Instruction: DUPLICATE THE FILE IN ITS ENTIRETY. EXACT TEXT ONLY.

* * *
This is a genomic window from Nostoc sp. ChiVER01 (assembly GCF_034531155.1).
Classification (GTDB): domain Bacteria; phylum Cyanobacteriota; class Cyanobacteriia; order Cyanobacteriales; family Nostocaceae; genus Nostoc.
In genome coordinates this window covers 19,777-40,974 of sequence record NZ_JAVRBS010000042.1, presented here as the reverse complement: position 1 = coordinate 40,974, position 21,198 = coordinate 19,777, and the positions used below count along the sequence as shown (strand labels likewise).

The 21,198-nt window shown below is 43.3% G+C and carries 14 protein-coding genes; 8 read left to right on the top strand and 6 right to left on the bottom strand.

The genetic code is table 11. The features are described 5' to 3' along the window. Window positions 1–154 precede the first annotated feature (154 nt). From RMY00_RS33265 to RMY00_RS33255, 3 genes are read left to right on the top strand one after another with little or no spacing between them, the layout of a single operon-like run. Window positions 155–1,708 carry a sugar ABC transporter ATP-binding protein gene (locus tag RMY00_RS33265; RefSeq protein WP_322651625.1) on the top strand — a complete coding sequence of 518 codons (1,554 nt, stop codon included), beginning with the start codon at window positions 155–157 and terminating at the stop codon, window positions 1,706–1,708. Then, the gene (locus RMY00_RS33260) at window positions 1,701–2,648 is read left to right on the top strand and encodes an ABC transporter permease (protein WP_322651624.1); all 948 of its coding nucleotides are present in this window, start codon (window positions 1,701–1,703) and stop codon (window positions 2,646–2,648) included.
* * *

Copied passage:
This is a genomic window from Nostoc sp. ChiVER01 (assembly GCF_034531155.1).
Classification (GTDB): domain Bacteria; phylum Cyanobacteriota; class Cyanobacteriia; order Cyanobacteriales; family Nostocaceae; genus Nostoc.
In genome coordinates this window covers 19,777-40,974 of sequence record NZ_JAVRBS010000042.1, presented here as the reverse complement: position 1 = coordinate 40,974, position 21,198 = coordinate 19,777, and the positions used below count along the sequence as shown (strand labels likewise).

The 21,198-nt window shown below is 43.3% G+C and carries 14 protein-coding genes; 8 read left to right on the top strand and 6 right to left on the bottom strand.

The genetic code is table 11. The features are described 5' to 3' along the window. Window positions 1–154 precede the first annotated feature (154 nt). From RMY00_RS33265 to RMY00_RS33255, 3 genes are read left to right on the top strand one after another with little or no spacing between them, the layout of a single operon-like run. Window positions 155–1,708 carry a sugar ABC transporter ATP-binding protein gene (locus tag RMY00_RS33265; RefSeq protein WP_322651625.1) on the top strand — a complete coding sequence of 518 codons (1,554 nt, stop codon included), beginning with the start codon at window positions 155–157 and terminating at the stop codon, window positions 1,706–1,708. Then, the gene (locus RMY00_RS33260) at window positions 1,701–2,648 is read left to right on the top strand and encodes an ABC transporter permease (protein WP_322651624.1); all 948 of its coding nucleotides are present in this window, start codon (window positions 1,701–1,703) and stop codon (window positions 2,646–2,648) included.